The first song recorded by this Portland five-piece was "Oceanside," back in 2001. Since then they've trafficked in a musical vastness that puts listeners on a cliff, staring at the waves and horizon, sobered by the smell of salt water and the inevitable voyage out to sea. On this, their fifth release, not much has changed as singer Colin Meloy and crew conjure ancient sounds and dramatic, majestic music that share a certain kinship with fellow water boys James Joyce and Neutral Milk Hotel. Which is both the cure and curse of the Decemberists.
Like other out-of-timers swinging for timelessness in these times (say, Antony and the Johnsons, Ray LaMontagne, or Jeff Hanson), the Decemberists tap a spirit that goes beyond the here and now. Their instincts are laudable, for far too much indie rock follows too many rote rules, but after a while, all the shanties, mariners, and sea references come off as shtick, so you don't know how to feel when Meloy takes off his sailor suit and uncorks one from the heart (see: "Grace Cathedral Hill" from Castaways and Cutouts). That is, Meloy sings as if he's read about life, not lived it. Still, he's capable of moments of stunning beauty, as with the suicide fantasy "We Both Go Down Together," the Aztec Cameraian "The Sporting Life," and the pointed "Sixteen Military Wives," which features the sing-along chorus of the day: "America can't say no/...and the anchorperson on TV goes, 'La-di-da-di-da-da-diddy-da.'"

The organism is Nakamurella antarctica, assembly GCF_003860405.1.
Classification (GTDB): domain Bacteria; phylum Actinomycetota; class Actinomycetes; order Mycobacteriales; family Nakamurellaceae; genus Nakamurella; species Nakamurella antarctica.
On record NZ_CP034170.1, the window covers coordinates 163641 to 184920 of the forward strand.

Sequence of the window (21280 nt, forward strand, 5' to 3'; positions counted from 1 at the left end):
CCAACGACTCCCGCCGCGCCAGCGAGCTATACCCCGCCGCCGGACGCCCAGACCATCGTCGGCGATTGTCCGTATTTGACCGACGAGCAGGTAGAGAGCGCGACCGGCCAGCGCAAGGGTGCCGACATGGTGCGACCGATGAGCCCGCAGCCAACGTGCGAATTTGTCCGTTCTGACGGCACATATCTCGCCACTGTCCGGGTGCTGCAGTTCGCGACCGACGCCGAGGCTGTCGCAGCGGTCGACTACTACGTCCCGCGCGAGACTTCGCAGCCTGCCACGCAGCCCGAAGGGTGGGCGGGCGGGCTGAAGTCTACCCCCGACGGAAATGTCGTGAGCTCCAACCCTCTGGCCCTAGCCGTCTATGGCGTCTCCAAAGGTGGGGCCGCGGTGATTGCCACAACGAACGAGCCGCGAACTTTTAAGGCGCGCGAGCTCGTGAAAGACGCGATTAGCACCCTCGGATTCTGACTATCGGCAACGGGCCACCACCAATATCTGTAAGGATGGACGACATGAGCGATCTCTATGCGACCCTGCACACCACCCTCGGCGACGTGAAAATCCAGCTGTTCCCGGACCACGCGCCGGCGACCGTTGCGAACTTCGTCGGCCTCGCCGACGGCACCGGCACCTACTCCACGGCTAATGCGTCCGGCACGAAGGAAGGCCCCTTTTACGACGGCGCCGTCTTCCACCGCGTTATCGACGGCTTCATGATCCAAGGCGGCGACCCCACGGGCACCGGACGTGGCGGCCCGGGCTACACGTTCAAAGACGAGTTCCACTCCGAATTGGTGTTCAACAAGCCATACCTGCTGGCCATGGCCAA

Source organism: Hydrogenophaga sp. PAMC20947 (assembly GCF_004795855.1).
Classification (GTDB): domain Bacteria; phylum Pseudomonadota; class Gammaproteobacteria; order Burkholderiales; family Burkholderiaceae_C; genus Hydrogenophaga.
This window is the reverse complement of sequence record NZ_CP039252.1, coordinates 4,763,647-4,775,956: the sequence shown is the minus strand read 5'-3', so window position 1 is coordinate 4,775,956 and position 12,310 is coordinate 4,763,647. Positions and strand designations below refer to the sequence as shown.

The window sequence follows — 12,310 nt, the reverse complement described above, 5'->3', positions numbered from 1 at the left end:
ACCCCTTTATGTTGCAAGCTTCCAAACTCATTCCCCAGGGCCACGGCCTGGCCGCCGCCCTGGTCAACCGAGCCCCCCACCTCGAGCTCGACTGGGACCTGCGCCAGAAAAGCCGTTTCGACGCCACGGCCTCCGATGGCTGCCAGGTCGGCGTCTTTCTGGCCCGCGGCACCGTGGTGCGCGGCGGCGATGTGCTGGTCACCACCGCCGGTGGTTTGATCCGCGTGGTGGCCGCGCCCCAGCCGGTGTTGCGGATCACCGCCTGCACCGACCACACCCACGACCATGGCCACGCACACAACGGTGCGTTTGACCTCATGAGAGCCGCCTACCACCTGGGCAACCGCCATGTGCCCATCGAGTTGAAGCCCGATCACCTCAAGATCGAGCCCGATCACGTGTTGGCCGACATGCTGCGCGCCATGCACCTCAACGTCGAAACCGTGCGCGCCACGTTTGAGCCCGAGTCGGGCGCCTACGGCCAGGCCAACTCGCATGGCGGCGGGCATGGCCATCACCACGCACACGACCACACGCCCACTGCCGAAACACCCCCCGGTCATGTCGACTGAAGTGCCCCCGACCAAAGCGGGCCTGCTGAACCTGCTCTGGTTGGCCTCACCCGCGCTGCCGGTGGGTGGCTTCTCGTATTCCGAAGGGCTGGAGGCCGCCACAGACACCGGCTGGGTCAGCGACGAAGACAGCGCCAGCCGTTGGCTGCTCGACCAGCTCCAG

One or two of these songs would sound terrific on a movie soundtrack or mix CD for your hopelessly romantic friend's spring break cruise. But taken as a whole, the album wears thin. On too much of this stuff--the interminable "The Mariner's Revenge Song" especially--Meloy's nasally voice gets all snarky and smarty-pants and suggests that he's merely, as one of his characters claims, "a writer, a writer of fictions." Call me a scurvy dog, but there is an ocean of bad fiction out there, and I want more flesh and blood from my theater.
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